· GREVIO’s (Baseline) Evaluation Report on legislative and other measures
giving effect to the provisions of the Council of Europe Convention
on Preventing and Combating Violence against Women and Domestic Violence
Adopted by GREVIO on 15 October 2020
3. Custody and visitation rights (Article 31)
“31. GREVIO strongly encourages the Andorran authorities to take the necessary measures, including legislative amendments, to ensure that: (paragraph 151)
c. the professionals concerned, particularly those working in the justice system, the social services and the medical, psychological and psychiatric sector, are alerted to the lack of any scientific foundation for “parental alienation syndrome” and related concepts which lend themselves to being used to minimise and conceal violence against women.
It should be possible to measure progress in this field through data, particularly judicial data, illustrating how the courts and professionals concerned consider incidents of violence and motivate their decisions.”
· EUROPEAN PARLIAMENT - POLICY DEPARTMENT FOR CITIZENS’ RIGHTS AND CONSTITUTIONAL AFFAIRS DIRECTORATE-GENERAL FOR INTERNAL POLICIES
4.1. The effect of gender violence on custody and visiting rights
4.1.1. UN Legal framework
“Lastly, the recourse to the phenomenon of the “parental alienation syndrome” also works to the detriment of victims of intimate partner violence. Although the notion lacks universal clinical or scientific definition, it is generally referred to the presumption that a child’s fear or rejection of one parent (typically the non-custodial parent), stems from the malevolent influence of the preferred (typically custodial) parent. In the context of intimate partner violence, the reference to parental alienation syndrome gave rise to a tendency to put into question victims’ parental skills and to dismiss their word and to underestimate the violence to which children are exposed. It is for that reasons that experts raise serious concerns to making recourse to this phenomenon as It could be misused if applied without taking into consideration incidents of violence against women and that the exercise of any visitation or custody rights does not jeopardize the rights and safety of the victim or children.116 It is argued that accusations of parental alienation by abusive fathers against mothers must be considered as a continuation of power and control by state agencies and actors, including those deciding on child custody. leading often to the denial of child custody to the mother and grant it to a father accused of domestic violence in a manner that totally disregards the possible risks for the child.” (pg.35 e 36)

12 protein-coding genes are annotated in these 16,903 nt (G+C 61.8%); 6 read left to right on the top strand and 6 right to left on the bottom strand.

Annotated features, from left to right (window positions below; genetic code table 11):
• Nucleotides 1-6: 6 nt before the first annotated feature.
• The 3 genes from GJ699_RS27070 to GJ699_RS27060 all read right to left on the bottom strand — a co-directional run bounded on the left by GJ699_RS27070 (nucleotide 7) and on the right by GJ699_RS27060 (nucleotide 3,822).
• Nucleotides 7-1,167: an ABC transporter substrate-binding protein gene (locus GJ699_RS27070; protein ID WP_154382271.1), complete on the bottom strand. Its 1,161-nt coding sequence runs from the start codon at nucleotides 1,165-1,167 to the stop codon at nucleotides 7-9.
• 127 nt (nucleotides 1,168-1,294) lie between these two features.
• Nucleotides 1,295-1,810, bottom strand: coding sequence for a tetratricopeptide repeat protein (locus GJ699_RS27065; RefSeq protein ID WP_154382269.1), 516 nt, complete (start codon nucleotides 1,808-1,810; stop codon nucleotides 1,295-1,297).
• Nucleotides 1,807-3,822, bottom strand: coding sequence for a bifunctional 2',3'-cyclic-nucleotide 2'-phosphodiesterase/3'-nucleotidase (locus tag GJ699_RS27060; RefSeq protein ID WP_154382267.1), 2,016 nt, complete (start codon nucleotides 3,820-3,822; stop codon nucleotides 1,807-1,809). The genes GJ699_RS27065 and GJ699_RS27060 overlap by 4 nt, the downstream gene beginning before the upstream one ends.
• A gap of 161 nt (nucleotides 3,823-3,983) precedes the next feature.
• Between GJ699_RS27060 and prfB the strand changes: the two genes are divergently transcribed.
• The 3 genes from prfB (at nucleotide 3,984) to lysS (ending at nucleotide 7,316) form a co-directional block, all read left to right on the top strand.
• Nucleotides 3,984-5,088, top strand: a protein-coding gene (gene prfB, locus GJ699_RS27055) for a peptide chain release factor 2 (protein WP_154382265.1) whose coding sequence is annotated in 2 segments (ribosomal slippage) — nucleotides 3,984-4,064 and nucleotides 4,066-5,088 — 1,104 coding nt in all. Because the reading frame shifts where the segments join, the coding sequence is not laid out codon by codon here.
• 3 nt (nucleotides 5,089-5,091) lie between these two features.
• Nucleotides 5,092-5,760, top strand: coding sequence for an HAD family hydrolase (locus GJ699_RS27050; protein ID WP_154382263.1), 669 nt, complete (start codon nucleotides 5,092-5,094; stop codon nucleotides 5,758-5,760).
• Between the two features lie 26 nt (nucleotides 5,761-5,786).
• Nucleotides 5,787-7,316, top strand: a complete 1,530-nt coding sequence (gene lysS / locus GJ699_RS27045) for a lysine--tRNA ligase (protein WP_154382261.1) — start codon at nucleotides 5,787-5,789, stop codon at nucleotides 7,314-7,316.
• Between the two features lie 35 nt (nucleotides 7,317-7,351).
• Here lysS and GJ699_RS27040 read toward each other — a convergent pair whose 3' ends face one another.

Addressed to Portugal